Many grief books are not about grieving. They’re about dying, or having to take care of children as a single parent with grief set to the side. Or they’re self-help books geared for later in grief when you’re ready to come out and want ideas for how. A book by Joanne Cacciatore, a bereavement counselor, helps you deal with grief in the first year, which is when you need guidance and assurance the most. It’s called Bearing the Unbearable.
What helps the most in early grief is having someone listen to us and accept what we’re saying as true. We need people to gently encourage us to go deeper into what we’re saying and explore what we’re leaving unsaid. Joanne does this. “Grief is not monochromatic. Grief, when fully lived is, just like nature itself, kaleidoscopic and intensely hued.”
We don’t like to deal with grief because it’s hard and it’s messy. And yet, where things are hard is often where we make our greatest breakthroughs. Grief doesn’t become manageable until we start working with it.
In each of 50 short chapters, someone’s grief is shared. While this is not a single grief narrative where you can feel the ebb and flow of someone’s journey, Joanne does weave in stories of her own life after her daughter’s death. She accompanies people on their grief journeys and provides insights that all grievers can use. As Joanne listens to the grief of others, her understanding of her own deepens. There are enough different kinds of losses addressed that ours is probably covered.
The greatest gift we can give someone who is grieving is our presence.
Wanting to be present to people who are suffering is a different orientation than we are used to. Rather than looking at grief as a problem to be solved, we are choosing to listen to what grief is saying, how it is guiding us to see life differently and clearer. Many of the people she sees in her practice have avoided grief for years, and this has led to problems like anger issues, alcohol and drug abuse, and social disconnection.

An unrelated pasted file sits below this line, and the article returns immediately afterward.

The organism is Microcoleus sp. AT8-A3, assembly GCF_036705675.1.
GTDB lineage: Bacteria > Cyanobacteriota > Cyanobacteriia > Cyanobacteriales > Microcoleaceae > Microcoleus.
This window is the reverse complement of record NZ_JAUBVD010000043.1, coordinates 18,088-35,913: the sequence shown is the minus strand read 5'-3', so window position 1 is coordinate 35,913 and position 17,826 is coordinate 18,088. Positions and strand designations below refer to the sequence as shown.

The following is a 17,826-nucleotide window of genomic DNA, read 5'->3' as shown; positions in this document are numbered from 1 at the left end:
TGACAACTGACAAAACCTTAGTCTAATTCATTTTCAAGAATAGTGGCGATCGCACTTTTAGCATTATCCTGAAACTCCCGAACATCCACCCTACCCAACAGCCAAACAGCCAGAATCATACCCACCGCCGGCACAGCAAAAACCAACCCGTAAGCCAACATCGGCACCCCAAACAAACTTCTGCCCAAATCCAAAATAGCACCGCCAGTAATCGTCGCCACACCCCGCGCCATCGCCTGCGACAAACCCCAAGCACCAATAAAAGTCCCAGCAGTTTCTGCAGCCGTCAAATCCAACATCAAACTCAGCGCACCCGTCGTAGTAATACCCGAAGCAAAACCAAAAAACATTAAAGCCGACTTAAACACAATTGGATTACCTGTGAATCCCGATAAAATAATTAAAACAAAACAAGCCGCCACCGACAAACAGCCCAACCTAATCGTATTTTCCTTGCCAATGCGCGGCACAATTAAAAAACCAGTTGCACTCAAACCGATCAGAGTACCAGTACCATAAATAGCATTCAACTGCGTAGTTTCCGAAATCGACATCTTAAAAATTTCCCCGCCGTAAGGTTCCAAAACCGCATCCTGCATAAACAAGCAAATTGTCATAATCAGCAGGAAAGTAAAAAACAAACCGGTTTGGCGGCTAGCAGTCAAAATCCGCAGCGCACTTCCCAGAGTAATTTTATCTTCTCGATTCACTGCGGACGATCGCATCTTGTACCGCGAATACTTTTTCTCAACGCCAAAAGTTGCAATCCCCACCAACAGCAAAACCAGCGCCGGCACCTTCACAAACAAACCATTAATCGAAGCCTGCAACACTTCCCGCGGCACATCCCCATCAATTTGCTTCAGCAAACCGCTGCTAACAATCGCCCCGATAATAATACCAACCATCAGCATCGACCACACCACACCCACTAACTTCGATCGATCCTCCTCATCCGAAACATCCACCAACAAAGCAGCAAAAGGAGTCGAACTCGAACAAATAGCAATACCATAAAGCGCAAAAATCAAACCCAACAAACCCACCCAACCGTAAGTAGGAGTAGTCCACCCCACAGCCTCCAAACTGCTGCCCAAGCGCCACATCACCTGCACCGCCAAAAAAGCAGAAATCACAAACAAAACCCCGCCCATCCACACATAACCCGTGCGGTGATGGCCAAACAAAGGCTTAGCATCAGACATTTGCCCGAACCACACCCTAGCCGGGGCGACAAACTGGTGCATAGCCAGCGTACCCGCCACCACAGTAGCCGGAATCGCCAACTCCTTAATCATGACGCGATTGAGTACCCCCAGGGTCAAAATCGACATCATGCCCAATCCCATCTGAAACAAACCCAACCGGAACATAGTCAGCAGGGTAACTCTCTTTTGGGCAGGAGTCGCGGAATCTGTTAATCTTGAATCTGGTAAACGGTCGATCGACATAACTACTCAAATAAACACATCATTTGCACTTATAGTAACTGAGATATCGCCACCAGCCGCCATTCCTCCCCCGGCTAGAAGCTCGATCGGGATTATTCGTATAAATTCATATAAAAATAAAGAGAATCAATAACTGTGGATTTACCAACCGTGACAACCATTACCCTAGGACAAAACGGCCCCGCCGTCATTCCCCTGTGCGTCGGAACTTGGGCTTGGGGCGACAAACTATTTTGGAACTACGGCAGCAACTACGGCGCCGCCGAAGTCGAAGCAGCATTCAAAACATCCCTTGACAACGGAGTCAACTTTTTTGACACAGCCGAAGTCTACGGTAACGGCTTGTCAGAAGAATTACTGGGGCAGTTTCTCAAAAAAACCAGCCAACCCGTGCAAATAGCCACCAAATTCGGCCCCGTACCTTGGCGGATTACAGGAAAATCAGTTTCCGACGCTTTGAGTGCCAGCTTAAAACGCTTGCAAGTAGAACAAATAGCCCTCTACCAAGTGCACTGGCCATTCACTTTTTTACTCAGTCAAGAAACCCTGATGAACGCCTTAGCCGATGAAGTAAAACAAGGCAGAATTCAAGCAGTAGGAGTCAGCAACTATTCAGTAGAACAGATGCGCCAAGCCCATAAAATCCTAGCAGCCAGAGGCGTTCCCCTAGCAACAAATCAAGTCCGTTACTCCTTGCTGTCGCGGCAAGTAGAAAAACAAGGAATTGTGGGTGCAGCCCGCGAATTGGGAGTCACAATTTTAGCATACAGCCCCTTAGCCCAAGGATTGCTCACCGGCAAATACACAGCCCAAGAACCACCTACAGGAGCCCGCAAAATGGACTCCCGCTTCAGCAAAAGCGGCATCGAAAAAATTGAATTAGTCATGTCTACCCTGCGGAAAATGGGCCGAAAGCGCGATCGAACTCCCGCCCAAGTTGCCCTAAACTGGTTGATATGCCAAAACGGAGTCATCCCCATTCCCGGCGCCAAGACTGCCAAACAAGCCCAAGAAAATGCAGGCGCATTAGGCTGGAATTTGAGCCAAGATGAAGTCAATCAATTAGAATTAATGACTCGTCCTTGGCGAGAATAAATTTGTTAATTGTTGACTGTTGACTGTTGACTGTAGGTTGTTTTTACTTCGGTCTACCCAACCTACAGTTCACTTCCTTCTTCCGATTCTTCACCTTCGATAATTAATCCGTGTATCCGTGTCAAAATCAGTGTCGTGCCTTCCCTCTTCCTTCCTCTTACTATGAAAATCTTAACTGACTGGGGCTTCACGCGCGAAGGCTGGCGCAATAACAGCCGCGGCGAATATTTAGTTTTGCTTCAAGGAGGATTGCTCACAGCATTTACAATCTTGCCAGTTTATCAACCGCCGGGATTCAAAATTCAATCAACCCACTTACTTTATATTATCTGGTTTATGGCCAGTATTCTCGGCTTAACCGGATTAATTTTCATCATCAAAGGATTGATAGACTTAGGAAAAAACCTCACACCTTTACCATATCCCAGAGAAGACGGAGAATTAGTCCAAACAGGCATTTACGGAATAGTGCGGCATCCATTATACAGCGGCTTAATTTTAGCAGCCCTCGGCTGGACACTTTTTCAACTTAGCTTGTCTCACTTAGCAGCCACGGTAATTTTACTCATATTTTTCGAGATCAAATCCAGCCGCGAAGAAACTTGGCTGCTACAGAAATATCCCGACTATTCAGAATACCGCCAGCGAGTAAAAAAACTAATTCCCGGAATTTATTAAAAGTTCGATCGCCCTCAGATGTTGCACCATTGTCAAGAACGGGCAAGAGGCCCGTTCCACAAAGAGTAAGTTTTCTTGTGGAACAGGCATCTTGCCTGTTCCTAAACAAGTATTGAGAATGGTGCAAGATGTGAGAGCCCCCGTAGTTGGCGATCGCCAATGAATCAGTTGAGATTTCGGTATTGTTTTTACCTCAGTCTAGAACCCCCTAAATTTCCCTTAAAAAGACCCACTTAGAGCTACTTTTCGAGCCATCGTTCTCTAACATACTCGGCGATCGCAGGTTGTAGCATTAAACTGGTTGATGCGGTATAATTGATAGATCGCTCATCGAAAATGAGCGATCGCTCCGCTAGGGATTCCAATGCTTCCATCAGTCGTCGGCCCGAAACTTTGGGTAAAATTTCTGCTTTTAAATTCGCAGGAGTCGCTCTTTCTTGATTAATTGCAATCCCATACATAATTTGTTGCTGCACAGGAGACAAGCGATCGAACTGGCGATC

Several chapters on self care are included — things like eating nutritionally, exercising, having set hours for sleep, and doing something that gives us a mental break from grief. Yet when we take care of ourselves, we feel selfish. It’s as if we think that we don’t have the right to be happy again. We do. Even if we know that our loved ones wanted us to be happy again, it’s still hard to give ourselves permission to do something nice for ourselves.
I also appreciated learning about the grief traditions and rites of other cultures like Native Americans of the Southwest and the Sikhs. They illustrate how communal gatherings are therapeutic because they remind people that everyone’s death is a community event.
“Spirituality is a way into suffering, not the way out.”
Helpful grieving practices are shared throughout the book, like maintaining an Emotion Focused Journal which, unlike most journals that record what we did, records how we felt throughout the day. Other practices include Letter to Self, the Remembering Box, Apology Letter, and Once-a-Day Vow. The “grief recipe” by Theresa is stunning.
What also endeared Joanne to me was her habit of walking alone and barefoot in nature to sort through grief, opening herself to the surprise and wonders of the outdoors, because that is what I did. After my wife died, I often hiked alone in Yosemite to deal with grief (with shoes), and nature guided me back to life.
Compassion for our own suffering enables us to feel compassion for others.
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